Multiple Sclerosis and Disability Benefits

About 400,000 individuals living in the United States suffer from the debilitating disease known as Multiple Sclerosis (MS). MS is an autoimmune disease that affects your central nervous system. It causes problems with nerve impulses and the brain being able to communicate with the body. This can greatly impact the ability to complete everyday tasks, including work. Continue reading below to view an infographic on understanding Multiple Sclerosis.

The Social Security Administration (SSA) has two disability benefit programs, Social Security Disability Insurance (SSDI) and Supplemental Security Income (SSI). You may be eligible for disability benefits with either or both the SSDI and the SSI programs due to MS.

Multiple Sclerosis

This is an example of Multiple Sclerosis, or MS, an autoimmune disease. The nerves of the brain and spinal cord are damaged by one’s own immune system. This results in loss of muscle control, vision and balance.

Multiple Sclerosis has the ability to keep individuals from working or completing everyday tasks. Patients will need medications, which may be very expensive, to help them manage their symptoms. According to a study conducted by Oregon State University and Oregon Health and Science University, the annual average price for drugs associated with MS is around $60,000. When you consider the cost of medicine and daily living expenses such as food, utilities, and housing, it can be very difficult for individuals who have MS to manage. This is why it is important to have representation, such as what Disability Support Services provides, to help with the application process when applying for SSDI and SSI benefits.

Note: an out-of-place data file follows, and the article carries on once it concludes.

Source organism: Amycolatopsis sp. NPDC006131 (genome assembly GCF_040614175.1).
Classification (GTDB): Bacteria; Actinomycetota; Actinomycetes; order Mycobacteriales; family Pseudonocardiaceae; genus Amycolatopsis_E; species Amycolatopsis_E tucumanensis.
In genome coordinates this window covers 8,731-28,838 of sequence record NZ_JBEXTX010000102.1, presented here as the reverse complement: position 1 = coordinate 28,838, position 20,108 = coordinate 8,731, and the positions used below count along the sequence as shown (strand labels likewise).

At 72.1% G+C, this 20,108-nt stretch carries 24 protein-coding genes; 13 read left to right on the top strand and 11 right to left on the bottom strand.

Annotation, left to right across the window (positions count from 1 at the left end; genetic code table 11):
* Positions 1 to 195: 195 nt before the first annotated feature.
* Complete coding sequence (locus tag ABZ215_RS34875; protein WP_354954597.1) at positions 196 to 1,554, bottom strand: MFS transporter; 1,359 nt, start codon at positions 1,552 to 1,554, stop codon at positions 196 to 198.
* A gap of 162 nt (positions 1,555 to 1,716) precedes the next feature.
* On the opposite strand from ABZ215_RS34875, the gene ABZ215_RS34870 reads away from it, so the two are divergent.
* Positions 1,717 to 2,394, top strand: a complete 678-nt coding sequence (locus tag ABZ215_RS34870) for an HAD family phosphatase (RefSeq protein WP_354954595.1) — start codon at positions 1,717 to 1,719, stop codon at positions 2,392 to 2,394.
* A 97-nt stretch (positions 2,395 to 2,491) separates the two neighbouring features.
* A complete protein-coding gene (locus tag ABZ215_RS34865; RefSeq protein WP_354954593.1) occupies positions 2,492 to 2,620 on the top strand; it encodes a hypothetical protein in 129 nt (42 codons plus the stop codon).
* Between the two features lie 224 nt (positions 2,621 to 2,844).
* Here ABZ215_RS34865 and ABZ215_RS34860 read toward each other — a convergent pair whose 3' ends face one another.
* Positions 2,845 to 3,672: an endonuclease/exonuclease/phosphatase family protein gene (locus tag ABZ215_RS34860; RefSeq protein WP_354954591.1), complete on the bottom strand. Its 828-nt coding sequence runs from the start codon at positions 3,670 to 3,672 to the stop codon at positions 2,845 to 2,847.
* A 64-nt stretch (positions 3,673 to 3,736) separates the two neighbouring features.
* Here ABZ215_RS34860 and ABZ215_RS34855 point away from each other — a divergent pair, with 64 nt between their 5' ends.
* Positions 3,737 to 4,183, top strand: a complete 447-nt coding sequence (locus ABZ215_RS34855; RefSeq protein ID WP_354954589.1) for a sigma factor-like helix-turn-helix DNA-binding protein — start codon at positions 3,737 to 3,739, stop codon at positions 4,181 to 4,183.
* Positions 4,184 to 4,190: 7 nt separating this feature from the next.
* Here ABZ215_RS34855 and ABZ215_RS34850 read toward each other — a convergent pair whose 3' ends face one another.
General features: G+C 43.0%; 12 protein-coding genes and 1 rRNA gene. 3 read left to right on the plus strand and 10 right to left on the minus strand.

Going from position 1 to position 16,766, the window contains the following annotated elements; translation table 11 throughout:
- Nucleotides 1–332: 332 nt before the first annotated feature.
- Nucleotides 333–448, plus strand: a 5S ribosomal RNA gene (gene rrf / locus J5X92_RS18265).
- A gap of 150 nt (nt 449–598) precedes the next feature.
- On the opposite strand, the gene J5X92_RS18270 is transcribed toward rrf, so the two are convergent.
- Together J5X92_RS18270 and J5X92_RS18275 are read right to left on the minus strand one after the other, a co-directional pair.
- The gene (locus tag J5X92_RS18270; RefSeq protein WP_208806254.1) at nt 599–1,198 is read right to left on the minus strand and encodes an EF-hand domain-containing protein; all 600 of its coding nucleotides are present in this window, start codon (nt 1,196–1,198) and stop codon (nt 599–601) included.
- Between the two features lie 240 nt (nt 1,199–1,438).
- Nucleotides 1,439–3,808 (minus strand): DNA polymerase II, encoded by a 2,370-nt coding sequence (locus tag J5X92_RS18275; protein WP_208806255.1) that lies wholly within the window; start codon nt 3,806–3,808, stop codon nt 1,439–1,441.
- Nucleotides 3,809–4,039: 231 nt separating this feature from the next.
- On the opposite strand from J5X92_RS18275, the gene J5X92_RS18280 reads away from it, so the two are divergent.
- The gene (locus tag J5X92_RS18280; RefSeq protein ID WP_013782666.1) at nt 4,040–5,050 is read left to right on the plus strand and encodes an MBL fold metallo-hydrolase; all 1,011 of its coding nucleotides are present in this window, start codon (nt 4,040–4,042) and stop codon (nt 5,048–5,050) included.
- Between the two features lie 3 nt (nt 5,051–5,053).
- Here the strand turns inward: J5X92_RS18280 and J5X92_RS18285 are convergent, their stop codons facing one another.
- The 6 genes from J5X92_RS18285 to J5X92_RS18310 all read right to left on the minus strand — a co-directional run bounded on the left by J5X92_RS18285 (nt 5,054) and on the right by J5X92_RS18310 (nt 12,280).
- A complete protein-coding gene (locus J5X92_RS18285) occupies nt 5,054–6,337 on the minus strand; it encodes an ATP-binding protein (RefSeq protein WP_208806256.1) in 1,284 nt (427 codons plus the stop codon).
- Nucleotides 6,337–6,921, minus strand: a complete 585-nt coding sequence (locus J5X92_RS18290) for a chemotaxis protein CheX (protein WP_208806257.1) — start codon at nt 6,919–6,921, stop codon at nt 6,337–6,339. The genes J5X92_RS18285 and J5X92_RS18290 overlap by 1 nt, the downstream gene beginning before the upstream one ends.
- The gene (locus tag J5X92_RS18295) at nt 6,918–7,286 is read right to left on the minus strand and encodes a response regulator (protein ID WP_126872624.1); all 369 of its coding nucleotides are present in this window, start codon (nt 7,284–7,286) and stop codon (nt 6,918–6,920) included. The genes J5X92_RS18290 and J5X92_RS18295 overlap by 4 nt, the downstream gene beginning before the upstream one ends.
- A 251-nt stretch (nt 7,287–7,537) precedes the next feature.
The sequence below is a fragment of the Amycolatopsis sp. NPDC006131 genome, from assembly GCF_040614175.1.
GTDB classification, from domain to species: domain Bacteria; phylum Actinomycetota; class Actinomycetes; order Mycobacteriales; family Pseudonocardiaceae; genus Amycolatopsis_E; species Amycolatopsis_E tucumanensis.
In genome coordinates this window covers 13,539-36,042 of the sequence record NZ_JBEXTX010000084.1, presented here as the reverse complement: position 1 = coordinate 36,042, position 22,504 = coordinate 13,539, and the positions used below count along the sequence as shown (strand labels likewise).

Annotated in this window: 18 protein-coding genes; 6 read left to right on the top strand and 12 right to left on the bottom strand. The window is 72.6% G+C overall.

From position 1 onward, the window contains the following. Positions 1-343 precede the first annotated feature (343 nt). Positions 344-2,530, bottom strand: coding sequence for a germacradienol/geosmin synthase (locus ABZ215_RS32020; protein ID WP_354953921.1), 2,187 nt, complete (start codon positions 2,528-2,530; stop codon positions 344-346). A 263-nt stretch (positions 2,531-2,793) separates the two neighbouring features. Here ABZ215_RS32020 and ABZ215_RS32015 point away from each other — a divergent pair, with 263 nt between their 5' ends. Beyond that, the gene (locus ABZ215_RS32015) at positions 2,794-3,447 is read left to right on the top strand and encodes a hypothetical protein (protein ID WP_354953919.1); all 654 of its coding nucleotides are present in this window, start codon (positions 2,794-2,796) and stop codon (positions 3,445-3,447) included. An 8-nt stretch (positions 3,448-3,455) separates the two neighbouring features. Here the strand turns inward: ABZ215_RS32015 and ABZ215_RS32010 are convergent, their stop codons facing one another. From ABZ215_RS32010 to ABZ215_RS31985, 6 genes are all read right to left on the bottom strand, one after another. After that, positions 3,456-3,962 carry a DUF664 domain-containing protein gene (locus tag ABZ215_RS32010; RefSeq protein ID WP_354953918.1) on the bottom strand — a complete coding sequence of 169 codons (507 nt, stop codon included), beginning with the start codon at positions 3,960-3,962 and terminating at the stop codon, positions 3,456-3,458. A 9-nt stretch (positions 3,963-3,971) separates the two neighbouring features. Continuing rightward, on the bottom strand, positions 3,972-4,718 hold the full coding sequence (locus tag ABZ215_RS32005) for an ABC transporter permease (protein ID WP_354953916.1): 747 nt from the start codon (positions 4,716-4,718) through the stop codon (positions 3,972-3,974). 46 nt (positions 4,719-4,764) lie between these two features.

Qualifying Medically

To be eligible for SSDI or SSI benefits, the condition and symptoms as described in your medical records must meet or equal the criteria that the SSA has defined for the diagnosis in question. In other words, you will need to provide the SSA evidence from a medical professional proving that you have MS and that your condition and symptoms meet or equal the SSA’s criteria.

If you are unable to work but you still do not meet the listed criteria, you still have options. You may be approved based on the limitations to daily activity do to MS. To find out if your diagnosis with MS may qualify you for SSDI or SSI benefits contact Disability Support Services. We will go over your case and explain to you your options. The application process can be difficult, time-consuming and may take months or even years. To lessen your burden with this process, contact us today.

Multiple Sclerosis – An infographic by MS